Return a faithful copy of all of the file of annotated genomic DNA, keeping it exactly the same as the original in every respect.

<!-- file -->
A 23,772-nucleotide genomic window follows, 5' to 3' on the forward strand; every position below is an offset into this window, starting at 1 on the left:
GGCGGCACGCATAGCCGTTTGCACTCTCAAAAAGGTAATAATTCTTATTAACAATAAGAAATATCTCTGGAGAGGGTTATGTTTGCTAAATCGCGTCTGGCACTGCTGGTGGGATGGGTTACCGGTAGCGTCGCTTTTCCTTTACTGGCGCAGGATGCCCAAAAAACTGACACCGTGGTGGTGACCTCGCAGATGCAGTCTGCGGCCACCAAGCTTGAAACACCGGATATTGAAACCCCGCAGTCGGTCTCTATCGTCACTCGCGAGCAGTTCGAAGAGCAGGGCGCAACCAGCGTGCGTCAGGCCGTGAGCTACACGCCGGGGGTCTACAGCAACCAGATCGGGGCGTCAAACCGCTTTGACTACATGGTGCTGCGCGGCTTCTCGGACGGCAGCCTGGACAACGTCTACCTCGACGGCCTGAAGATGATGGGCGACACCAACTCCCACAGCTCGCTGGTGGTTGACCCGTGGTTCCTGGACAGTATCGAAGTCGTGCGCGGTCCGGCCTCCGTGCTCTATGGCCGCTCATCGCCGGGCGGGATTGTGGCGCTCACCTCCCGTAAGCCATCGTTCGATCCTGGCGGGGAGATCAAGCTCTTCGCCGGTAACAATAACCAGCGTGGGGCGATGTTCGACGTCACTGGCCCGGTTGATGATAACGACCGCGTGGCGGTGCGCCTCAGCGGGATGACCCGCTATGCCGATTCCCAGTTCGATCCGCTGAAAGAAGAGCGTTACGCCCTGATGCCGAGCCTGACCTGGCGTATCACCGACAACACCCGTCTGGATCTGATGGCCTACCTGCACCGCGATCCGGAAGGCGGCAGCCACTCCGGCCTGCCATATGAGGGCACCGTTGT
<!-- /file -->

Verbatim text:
A 23,772-nucleotide genomic window follows, 5' to 3' on the forward strand; every position below is an offset into this window, starting at 1 on the left:
GGCGGCACGCATAGCCGTTTGCACTCTCAAAAAGGTAATAATTCTTATTAACAATAAGAAATATCTCTGGAGAGGGTTATGTTTGCTAAATCGCGTCTGGCACTGCTGGTGGGATGGGTTACCGGTAGCGTCGCTTTTCCTTTACTGGCGCAGGATGCCCAAAAAACTGACACCGTGGTGGTGACCTCGCAGATGCAGTCTGCGGCCACCAAGCTTGAAACACCGGATATTGAAACCCCGCAGTCGGTCTCTATCGTCACTCGCGAGCAGTTCGAAGAGCAGGGCGCAACCAGCGTGCGTCAGGCCGTGAGCTACACGCCGGGGGTCTACAGCAACCAGATCGGGGCGTCAAACCGCTTTGACTACATGGTGCTGCGCGGCTTCTCGGACGGCAGCCTGGACAACGTCTACCTCGACGGCCTGAAGATGATGGGCGACACCAACTCCCACAGCTCGCTGGTGGTTGACCCGTGGTTCCTGGACAGTATCGAAGTCGTGCGCGGTCCGGCCTCCGTGCTCTATGGCCGCTCATCGCCGGGCGGGATTGTGGCGCTCACCTCCCGTAAGCCATCGTTCGATCCTGGCGGGGAGATCAAGCTCTTCGCCGGTAACAATAACCAGCGTGGGGCGATGTTCGACGTCACTGGCCCGGTTGATGATAACGACCGCGTGGCGGTGCGCCTCAGCGGGATGACCCGCTATGCCGATTCCCAGTTCGATCCGCTGAAAGAAGAGCGTTACGCCCTGATGCCGAGCCTGACCTGGCGTATCACCGACAACACCCGTCTGGATCTGATGGCCTACCTGCACCGCGATCCGGAAGGCGGCAGCCACTCCGGCCTGCCATATGAGGGCACCGTTGT